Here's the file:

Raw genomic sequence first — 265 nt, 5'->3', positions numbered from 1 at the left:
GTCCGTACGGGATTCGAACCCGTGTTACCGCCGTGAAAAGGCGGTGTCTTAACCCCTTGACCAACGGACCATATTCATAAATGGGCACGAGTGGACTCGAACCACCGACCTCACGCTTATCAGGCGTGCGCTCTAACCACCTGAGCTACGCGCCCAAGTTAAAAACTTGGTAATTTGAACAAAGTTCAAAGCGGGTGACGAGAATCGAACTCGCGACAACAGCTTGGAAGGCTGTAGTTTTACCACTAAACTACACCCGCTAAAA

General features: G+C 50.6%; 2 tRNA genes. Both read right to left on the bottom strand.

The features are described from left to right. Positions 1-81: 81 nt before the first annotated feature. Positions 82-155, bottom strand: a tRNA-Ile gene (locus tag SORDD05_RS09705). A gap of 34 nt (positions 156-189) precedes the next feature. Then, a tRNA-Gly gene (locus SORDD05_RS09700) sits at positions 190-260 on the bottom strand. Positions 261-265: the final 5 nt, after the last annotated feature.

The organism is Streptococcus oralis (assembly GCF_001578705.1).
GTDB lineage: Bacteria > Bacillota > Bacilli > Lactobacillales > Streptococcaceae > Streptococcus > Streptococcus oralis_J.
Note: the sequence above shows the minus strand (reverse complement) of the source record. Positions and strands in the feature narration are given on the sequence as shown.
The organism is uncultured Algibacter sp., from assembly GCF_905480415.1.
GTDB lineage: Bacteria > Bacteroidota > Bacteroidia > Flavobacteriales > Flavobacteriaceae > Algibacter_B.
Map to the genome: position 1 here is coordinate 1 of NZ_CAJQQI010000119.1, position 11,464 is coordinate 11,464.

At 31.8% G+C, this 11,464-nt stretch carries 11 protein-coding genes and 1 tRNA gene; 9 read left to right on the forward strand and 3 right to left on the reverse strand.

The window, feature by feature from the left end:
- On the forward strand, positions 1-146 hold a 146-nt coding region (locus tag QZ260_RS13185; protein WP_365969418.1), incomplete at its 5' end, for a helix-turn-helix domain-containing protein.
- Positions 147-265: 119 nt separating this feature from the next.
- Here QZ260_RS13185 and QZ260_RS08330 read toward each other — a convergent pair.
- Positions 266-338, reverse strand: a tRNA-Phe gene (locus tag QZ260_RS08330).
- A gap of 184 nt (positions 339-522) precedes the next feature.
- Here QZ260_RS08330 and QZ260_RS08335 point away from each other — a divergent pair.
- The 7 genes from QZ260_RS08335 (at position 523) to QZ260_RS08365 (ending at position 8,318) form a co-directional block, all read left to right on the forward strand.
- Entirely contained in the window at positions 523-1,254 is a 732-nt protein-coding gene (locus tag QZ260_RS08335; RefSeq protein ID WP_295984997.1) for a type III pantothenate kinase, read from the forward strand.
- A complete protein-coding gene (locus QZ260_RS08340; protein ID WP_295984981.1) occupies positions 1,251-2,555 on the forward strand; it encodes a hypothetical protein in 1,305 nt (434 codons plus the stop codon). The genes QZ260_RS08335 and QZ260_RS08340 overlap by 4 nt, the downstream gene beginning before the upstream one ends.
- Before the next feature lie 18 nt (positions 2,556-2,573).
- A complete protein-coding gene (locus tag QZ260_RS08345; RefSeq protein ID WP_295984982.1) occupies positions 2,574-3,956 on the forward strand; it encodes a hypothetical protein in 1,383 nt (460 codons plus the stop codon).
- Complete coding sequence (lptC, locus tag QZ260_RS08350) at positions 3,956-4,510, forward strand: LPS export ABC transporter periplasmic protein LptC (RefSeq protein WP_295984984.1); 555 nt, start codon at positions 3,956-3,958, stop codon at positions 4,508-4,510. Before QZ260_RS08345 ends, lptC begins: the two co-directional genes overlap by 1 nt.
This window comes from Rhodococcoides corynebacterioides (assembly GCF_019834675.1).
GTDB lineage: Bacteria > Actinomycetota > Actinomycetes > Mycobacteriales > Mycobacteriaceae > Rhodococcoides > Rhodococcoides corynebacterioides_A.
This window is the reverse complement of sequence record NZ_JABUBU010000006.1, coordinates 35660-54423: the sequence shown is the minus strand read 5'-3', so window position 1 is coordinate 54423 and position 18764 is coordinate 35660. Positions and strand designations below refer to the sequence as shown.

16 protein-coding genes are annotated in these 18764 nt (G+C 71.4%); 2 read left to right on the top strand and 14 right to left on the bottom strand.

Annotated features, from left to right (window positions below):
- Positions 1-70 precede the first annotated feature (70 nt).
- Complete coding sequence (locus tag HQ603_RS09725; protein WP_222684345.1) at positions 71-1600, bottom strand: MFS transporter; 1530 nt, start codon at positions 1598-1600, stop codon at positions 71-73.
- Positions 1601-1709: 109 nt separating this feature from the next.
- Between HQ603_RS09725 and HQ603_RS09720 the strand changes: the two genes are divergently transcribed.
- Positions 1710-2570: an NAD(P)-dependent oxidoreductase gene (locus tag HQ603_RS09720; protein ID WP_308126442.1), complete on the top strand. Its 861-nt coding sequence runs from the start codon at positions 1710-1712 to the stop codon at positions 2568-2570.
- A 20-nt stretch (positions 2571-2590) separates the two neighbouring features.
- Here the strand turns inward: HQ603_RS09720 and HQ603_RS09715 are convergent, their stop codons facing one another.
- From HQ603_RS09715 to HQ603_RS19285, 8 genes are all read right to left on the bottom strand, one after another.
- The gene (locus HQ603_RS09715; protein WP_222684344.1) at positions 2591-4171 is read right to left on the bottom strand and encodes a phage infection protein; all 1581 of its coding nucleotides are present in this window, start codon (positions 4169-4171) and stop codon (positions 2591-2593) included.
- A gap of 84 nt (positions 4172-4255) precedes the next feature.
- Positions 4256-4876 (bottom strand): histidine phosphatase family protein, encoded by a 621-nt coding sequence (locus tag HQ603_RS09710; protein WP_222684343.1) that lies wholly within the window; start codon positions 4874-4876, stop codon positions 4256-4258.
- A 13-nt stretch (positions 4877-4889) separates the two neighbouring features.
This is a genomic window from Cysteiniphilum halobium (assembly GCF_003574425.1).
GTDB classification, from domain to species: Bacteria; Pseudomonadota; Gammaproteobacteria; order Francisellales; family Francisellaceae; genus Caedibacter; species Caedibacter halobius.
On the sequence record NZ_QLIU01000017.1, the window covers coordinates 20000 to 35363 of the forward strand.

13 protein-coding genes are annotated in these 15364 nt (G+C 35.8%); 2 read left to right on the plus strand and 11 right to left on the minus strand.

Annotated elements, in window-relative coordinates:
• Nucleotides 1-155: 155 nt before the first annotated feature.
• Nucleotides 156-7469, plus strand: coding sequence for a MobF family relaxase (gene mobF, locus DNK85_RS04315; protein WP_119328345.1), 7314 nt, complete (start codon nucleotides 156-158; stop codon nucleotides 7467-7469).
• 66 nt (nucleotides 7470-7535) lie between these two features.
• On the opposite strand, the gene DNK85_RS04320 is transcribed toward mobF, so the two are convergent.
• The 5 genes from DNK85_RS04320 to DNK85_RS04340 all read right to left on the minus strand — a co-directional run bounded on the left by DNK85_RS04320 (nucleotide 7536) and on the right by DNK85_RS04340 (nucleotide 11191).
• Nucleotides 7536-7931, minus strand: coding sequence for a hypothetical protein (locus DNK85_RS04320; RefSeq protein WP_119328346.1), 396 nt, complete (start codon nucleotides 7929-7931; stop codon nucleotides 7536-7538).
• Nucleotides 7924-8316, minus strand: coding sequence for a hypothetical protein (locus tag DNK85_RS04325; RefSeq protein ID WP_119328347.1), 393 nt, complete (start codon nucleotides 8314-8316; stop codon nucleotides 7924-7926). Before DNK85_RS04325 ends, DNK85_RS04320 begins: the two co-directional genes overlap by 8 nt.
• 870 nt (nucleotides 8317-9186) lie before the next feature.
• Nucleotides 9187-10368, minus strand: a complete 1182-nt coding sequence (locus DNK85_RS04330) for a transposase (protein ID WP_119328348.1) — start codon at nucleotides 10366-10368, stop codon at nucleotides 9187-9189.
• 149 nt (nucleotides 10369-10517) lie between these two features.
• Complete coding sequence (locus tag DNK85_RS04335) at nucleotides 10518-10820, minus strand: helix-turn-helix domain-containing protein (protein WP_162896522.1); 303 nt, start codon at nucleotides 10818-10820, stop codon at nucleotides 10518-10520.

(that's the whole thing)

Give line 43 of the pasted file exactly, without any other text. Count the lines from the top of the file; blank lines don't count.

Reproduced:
GTDB classification, from domain to species: Bacteria; Pseudomonadota; Gammaproteobacteria; order Francisellales; family Francisellaceae; genus Caedibacter; species Caedibacter halobius.